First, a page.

Thursday, April 16, 2009

in which the fish thinks again about the mountains

A lot of my life was spent in the Blue Mountains, on my cousins' property,

a place which formed a Bachelardian backdrop for many imaginings. 
 said narrative can only exist within remembered sites, 
or something like that.

For me, the image formed by any word associated with landscape is a memory-snapshot garnered from this place:
drought dam gully shed clay sandstone
All redbellyblacksnakes are the one I almost trod on on the track, abandoned by dogs and cousins all.
Rocks, trees, dirt. Teabrown weirwater
Long shining plaits caught in low hanging branches.
Bellbird whipbird honeyeater crow

Interstitial places existing between house and edge of bush, between orchard and dam, hard baked ground festooned with curls of eucalypt bark, black windborne swoosh among pines and casuarinas, that is all here.
Smell of wet sandstone and taste of wet clay secretly licked and gum leaf chewed, sticks poked down holes and raging big ants gearing for a spat with your feet. All laid down, by my little synaesthetic self, embedded like sediment.

Twenty first birthdays echoing out into the bush from the big veranda. Boys scuffling in the dust. The big wood stove. Christmas. Walking through sheet glass, hey, no-one said you had a new door after all these years. 
The noise frightened Grandma awfully.

I was eldest , all cousins led upward in size to me and my mood set the tone for games. Whether to pelt top speed down the slope into untamed bush, or swim, or whether I was sulking over god knows what. Small boys, big boys, dogs, us girls.

Summer:  racing the thunderstorm we flew out of suburbia and up Bellbird hill. Bushfires threatened the strawberries, so we were given a very quick lesson on picking and packing.
I took my harvest work very seriously.

I grew up first. I left the circle, or rather, I brought within it my dreams and loves and staring-at-nothing and wrote names in the mud and onto trees. Two decades later those sisters from the farm next door reminisced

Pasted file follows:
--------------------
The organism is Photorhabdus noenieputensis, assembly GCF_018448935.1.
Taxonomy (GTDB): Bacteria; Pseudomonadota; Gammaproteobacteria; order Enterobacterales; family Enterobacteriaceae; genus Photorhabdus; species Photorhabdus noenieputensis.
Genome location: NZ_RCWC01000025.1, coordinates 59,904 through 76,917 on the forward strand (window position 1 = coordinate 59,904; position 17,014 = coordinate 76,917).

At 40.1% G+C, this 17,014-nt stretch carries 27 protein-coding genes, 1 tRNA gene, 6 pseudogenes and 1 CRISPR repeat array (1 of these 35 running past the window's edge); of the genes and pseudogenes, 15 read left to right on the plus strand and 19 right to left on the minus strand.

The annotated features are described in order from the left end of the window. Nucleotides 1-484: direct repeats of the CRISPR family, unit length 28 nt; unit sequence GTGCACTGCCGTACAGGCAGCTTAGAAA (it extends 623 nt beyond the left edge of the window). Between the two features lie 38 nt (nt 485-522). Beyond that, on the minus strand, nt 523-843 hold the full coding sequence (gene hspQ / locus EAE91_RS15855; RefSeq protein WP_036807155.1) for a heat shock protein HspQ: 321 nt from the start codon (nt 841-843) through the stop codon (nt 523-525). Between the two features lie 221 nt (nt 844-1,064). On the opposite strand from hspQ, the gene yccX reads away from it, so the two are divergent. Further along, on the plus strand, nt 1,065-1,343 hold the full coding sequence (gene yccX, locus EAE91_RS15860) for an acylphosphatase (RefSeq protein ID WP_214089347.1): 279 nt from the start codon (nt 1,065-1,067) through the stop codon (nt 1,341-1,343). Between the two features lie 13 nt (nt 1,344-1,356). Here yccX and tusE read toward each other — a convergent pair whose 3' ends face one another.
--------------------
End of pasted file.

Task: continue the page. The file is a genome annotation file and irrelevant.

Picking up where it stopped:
you were always a little bit wild

Every stick, stone and tuft of grass, every yabby in the weir, is imprinted in my head. I have no photograph.

The farm was sold. I was in France at the time. By the time I was back, it had gone. 

We are dispersed now, like blown seed. New York, Singapore, Mandurah, London, Byron, the coast.

I went back today, first time in 15 years or so.
( A bunch of us apple-picking at an orchard further up the road.)
Went down the drive, stood staring at the homestead under the trees.

It was all I could do not to stride right in there and hug my grandma, who sat on her chair by the window, and bustle in to see how Aunty Barb was doing in the kitchen. Their presence so strong as to be overwhelming.

A lady came up out from the trees, wondered what I was doing there motionless, but it was impossible to speak. 
I was looking at the ghosts: everyone was there on that verandah, even me.

This was originally posted in 2007


Mary said...

I remember this post so clearly.

What new adventures can we get up to?

fifi said...

Do you?
That was two years ago, fancy that. i hadn't thought anyone was reading back then!

we shall enact many new adventures ,we will.

molly said...

I felt I was right there, staring at your ghosts with you.....This made me think of my cousins [about eight in one family!] who grew up on a farm out the country [my mother had married a city boy.] My aunt, who lived with them, when asked how they were, would say "Growing up wild on the side of the mountain!" They always stood together in a giggling gaggle in the background when us city mice came to visit, their eyes shining, their wildness taunting our timidity. It always seemed to me they had so much more fun than we did....

Leenie said...

It is really an odd feeling to go back. You find emotions and memories embedded in your soul coming to the surface. Nice post. Even though you are far far away there are a lot of things the same.

Red Hen (dette) said...

It's amazing how strongly we feel these ghosts in certain places. For me it was at art school. Dad went to Claremont fine art school in the early 70's, then he was the technician after he graduated. My sister and I spent alot of time there as little girls. Then I went back as a student in 1995 (4 years after my dad's death). I used to catch glimpses of my sister and myself playing as I went about the place.
Then one day I had to go to the technicians office for some tools. I walked in there and memories of my father came flooding back and out poured the tears. Paul the technician at the time only had a beach towel to help mop up the flood! Poor fellow!

Jellyhead said...

Such aching nostalgia ... so wonderfully expressed. I'm glad you re-posted this, as I missed it first time round.

ganching said...

First time I've read it too - very evocative.

eurolush said...

Beautiful. That last line gave me goosebumps.

So glad you shared this again.

Anonymous said...

I did this too, around a year ago, although mine was an eerie, uncomfortable revisit. Yours is much friendlier.

alice c said...

It is all there in your heart. The people and the place. You take it with you wherever you go.

meggie said...

So evocative. Wonderful.

meli said...

this is a very lovely post, fifi - thanks for posting it again!

Unknown said...

Just lovely, I felt as though I was standing right there with you.